Date: Thursday, September 12, 2019
Time: 2:00 PM Eastern Daylight Time
Duration: 30 Minutes
In the quest to develop the next smart device, machine, or application, the same technologies that design engineers use to validate their designs can become the very mechanisms that enable game-changing features. Smart sensing technologies, like thin, flexible force- and pressure-sensors, represent a core printed sensing category that function either as an R&D instrumentation tool, or as an embedded component.
Tekscan Product Manager Camilo Aladro (Pressure Mapping Division) and Application Engineer/FlexiForceTM Product Manager Edward Haidar (Embedded Sensing Division) explain how this broad-use sensing technology can both uncover insights in your design process and transition into an embedded application.
Camilo Aladro, Product Manager, Tekscan
Camilo Aladro is the Product Manager for the Pressure Mapping Division at Tekscan. He specializes in tactile pressure measurement for manufacturing, R&D, and quality assurance. Prior to this role, he spent 7 years with Rockwell Automation as a Product Manager with the Sensing, Safety and Connectivity Business. There he managed products designed to meet the latest EN and ISO standards for Industrial Automation. Camilo holds a BSME degree from the Massachusetts Institute of Technology.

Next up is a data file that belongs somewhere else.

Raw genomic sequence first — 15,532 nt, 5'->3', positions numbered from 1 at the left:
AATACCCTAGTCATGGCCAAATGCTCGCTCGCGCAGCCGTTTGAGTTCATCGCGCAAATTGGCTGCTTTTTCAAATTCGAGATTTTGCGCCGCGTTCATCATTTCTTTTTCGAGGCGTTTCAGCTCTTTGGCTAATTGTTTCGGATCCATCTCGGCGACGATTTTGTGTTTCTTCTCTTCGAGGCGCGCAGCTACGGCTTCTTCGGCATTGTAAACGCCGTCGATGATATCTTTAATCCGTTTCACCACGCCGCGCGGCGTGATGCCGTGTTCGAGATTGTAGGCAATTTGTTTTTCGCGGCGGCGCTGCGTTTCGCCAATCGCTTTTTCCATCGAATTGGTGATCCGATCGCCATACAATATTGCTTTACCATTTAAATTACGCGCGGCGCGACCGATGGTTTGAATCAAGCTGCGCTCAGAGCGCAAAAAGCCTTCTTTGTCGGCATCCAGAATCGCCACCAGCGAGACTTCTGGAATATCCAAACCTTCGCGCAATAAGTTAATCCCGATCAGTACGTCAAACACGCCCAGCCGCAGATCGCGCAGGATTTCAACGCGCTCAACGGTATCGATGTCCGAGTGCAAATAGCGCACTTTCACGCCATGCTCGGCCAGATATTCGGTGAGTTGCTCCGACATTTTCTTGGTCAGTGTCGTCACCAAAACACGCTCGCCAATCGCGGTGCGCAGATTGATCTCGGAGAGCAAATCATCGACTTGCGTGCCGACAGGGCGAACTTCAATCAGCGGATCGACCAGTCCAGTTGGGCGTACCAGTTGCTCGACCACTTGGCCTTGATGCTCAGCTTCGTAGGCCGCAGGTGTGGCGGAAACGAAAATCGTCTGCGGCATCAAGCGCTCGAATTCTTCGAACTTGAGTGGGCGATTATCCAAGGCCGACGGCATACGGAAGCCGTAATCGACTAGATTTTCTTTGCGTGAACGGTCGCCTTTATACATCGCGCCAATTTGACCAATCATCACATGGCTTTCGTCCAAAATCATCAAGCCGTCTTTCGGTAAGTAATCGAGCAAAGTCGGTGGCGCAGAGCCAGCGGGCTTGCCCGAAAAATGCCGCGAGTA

Ed Haidar, Applications Engineer and Product Manager, Tekscan
Ed Haidar is an Applications Engineer and Product Manager for the FlexiForce™ embedded force sensor division with Tekscan. Ed’s responsibilities at Tekscan have included design consultation, product development, technical documentation development, and more. Ed has extensive medical device design experience having worked with medical device OEMs on force sensor integration projects including drug delivery infusion pumps, surgical instruments, gait analysis systems, and physical rehabilitation equipment. Ed holds a B.S. in Electromechanical Engineering from the Wentworth Institute of Technology (Boston, MA), with a concentration in biomedical systems.